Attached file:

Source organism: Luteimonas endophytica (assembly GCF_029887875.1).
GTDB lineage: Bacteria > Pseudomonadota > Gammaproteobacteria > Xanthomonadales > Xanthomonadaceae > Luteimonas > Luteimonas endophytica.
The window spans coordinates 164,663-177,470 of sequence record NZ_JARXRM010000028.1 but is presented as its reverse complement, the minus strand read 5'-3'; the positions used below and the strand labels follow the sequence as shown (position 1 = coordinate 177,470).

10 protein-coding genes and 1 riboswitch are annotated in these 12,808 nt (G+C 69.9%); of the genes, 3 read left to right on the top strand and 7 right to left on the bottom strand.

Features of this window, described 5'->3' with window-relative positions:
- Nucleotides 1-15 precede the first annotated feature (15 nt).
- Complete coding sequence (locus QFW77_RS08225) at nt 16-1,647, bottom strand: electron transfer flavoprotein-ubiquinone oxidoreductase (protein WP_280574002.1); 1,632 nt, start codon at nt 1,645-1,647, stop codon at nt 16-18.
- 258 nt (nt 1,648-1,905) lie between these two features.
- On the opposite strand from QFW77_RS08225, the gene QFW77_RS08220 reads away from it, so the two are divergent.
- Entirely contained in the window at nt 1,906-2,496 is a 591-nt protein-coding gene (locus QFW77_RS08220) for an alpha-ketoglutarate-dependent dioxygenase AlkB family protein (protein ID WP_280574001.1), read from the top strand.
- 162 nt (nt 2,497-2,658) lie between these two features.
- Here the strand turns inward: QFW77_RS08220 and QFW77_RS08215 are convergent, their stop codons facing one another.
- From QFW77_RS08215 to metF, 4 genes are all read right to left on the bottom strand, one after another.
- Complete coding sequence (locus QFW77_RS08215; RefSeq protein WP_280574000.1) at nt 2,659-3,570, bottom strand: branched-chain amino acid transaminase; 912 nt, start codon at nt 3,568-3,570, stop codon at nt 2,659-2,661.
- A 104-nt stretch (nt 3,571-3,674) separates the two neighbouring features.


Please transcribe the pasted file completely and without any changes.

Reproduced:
Source organism: Luteimonas endophytica (assembly GCF_029887875.1).
GTDB lineage: Bacteria > Pseudomonadota > Gammaproteobacteria > Xanthomonadales > Xanthomonadaceae > Luteimonas > Luteimonas endophytica.
The window spans coordinates 164,663-177,470 of sequence record NZ_JARXRM010000028.1 but is presented as its reverse complement, the minus strand read 5'-3'; the positions used below and the strand labels follow the sequence as shown (position 1 = coordinate 177,470).

10 protein-coding genes and 1 riboswitch are annotated in these 12,808 nt (G+C 69.9%); of the genes, 3 read left to right on the top strand and 7 right to left on the bottom strand.

Features of this window, described 5'->3' with window-relative positions:
- Nucleotides 1-15 precede the first annotated feature (15 nt).
- Complete coding sequence (locus QFW77_RS08225) at nt 16-1,647, bottom strand: electron transfer flavoprotein-ubiquinone oxidoreductase (protein WP_280574002.1); 1,632 nt, start codon at nt 1,645-1,647, stop codon at nt 16-18.
- 258 nt (nt 1,648-1,905) lie between these two features.
- On the opposite strand from QFW77_RS08225, the gene QFW77_RS08220 reads away from it, so the two are divergent.
- Entirely contained in the window at nt 1,906-2,496 is a 591-nt protein-coding gene (locus QFW77_RS08220) for an alpha-ketoglutarate-dependent dioxygenase AlkB family protein (protein ID WP_280574001.1), read from the top strand.
- 162 nt (nt 2,497-2,658) lie between these two features.
- Here the strand turns inward: QFW77_RS08220 and QFW77_RS08215 are convergent, their stop codons facing one another.
- From QFW77_RS08215 to metF, 4 genes are all read right to left on the bottom strand, one after another.
- Complete coding sequence (locus QFW77_RS08215; RefSeq protein WP_280574000.1) at nt 2,659-3,570, bottom strand: branched-chain amino acid transaminase; 912 nt, start codon at nt 3,568-3,570, stop codon at nt 2,659-2,661.
- A 104-nt stretch (nt 3,571-3,674) separates the two neighbouring features.